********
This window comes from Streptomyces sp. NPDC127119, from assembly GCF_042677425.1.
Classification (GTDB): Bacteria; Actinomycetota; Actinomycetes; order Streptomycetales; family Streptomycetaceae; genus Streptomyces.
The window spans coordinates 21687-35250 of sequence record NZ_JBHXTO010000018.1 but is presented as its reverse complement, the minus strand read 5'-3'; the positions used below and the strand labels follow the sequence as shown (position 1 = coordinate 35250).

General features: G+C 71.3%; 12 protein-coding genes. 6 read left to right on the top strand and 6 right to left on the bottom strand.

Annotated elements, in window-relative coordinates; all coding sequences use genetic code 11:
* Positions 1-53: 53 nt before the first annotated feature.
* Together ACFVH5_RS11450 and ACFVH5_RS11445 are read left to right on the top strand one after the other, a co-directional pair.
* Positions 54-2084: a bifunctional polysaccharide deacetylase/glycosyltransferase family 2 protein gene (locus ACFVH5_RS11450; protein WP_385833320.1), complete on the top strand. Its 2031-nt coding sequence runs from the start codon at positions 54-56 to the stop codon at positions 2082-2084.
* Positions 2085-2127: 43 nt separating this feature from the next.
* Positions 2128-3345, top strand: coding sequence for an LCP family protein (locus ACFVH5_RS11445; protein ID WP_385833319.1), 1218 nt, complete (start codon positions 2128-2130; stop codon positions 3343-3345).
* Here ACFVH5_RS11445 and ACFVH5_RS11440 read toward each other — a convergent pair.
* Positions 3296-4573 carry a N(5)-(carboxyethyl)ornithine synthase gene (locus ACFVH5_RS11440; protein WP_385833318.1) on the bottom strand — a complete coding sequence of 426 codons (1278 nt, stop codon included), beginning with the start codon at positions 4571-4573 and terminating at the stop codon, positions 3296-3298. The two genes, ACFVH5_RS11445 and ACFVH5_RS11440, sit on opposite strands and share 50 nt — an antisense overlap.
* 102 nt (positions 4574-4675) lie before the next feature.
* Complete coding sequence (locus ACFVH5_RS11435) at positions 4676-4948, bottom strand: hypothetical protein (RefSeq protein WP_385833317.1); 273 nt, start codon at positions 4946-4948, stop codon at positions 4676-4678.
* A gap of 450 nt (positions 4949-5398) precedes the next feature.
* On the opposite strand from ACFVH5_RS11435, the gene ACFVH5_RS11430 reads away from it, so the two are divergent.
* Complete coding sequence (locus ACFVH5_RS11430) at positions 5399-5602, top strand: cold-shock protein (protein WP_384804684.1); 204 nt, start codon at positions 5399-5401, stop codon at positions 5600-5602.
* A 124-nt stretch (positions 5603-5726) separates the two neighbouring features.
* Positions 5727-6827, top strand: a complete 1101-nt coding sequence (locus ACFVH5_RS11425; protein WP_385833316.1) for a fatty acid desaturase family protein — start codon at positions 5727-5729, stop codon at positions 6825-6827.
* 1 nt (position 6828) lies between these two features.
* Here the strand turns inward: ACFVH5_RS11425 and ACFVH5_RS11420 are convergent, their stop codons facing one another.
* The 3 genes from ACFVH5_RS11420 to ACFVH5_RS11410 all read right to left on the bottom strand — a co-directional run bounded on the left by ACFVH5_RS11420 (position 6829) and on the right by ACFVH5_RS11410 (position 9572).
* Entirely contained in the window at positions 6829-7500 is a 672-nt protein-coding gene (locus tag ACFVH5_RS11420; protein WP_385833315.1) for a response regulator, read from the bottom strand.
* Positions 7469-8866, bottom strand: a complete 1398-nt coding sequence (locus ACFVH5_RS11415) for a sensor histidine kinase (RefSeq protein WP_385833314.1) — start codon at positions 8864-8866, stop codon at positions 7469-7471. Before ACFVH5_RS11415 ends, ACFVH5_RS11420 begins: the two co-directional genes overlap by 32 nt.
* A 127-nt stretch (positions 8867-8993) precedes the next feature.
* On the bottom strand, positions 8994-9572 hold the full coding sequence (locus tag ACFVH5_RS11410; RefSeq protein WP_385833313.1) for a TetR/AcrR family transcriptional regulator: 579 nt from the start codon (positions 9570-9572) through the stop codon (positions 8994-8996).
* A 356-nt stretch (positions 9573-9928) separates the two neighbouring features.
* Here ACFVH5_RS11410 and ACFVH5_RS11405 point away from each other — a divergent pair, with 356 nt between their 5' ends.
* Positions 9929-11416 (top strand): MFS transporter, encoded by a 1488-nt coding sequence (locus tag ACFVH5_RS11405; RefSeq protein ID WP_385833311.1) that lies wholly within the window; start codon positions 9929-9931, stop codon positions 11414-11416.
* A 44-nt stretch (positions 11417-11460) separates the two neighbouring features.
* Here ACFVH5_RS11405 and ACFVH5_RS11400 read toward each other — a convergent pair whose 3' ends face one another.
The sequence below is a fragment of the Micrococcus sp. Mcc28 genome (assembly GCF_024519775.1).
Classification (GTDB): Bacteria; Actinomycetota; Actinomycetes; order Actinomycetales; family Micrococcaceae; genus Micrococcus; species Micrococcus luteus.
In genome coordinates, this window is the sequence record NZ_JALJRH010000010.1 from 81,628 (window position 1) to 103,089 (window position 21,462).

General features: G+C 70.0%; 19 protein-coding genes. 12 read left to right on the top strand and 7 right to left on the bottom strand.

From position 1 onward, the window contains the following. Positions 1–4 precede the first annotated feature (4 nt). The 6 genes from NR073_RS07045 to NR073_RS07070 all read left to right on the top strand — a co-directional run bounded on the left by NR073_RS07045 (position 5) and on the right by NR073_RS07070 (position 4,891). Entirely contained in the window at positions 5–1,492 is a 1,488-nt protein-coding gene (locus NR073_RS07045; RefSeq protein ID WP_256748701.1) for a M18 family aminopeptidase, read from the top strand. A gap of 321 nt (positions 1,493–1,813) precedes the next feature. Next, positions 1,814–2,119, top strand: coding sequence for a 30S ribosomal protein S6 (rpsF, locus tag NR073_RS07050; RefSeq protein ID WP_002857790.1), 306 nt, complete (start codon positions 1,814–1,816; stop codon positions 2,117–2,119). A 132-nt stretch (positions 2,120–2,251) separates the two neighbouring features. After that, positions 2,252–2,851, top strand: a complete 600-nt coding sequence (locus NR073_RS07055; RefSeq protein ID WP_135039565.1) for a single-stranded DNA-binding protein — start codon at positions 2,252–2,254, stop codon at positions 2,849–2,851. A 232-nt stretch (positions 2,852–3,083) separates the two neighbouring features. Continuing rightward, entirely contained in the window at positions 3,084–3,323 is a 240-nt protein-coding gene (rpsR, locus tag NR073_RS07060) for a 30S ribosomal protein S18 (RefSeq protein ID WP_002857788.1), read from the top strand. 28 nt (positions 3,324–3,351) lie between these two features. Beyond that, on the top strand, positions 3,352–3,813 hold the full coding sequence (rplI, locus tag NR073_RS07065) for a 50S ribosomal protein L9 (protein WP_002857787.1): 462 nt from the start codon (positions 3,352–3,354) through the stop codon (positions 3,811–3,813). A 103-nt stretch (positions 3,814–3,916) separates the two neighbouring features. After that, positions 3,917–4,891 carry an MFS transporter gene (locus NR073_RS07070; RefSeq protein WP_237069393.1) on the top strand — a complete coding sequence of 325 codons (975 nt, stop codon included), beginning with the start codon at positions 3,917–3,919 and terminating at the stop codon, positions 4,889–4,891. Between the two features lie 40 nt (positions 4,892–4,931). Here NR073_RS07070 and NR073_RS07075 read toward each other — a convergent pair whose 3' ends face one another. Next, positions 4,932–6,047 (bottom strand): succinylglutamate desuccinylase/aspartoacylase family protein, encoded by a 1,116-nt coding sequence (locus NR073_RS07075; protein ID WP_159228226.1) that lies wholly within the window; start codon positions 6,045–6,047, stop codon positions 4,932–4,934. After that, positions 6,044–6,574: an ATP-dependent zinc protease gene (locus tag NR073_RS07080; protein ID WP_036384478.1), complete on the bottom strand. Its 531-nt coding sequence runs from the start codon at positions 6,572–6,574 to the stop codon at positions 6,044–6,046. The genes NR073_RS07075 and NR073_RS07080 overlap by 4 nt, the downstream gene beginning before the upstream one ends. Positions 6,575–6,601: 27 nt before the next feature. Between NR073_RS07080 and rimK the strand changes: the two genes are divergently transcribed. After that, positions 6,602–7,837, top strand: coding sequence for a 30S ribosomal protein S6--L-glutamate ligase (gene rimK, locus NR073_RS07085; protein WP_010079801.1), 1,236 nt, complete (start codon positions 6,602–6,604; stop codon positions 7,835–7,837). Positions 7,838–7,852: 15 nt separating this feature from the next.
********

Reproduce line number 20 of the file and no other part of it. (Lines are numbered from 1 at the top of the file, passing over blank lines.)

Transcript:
* 1 nt (position 6828) lies between these two features.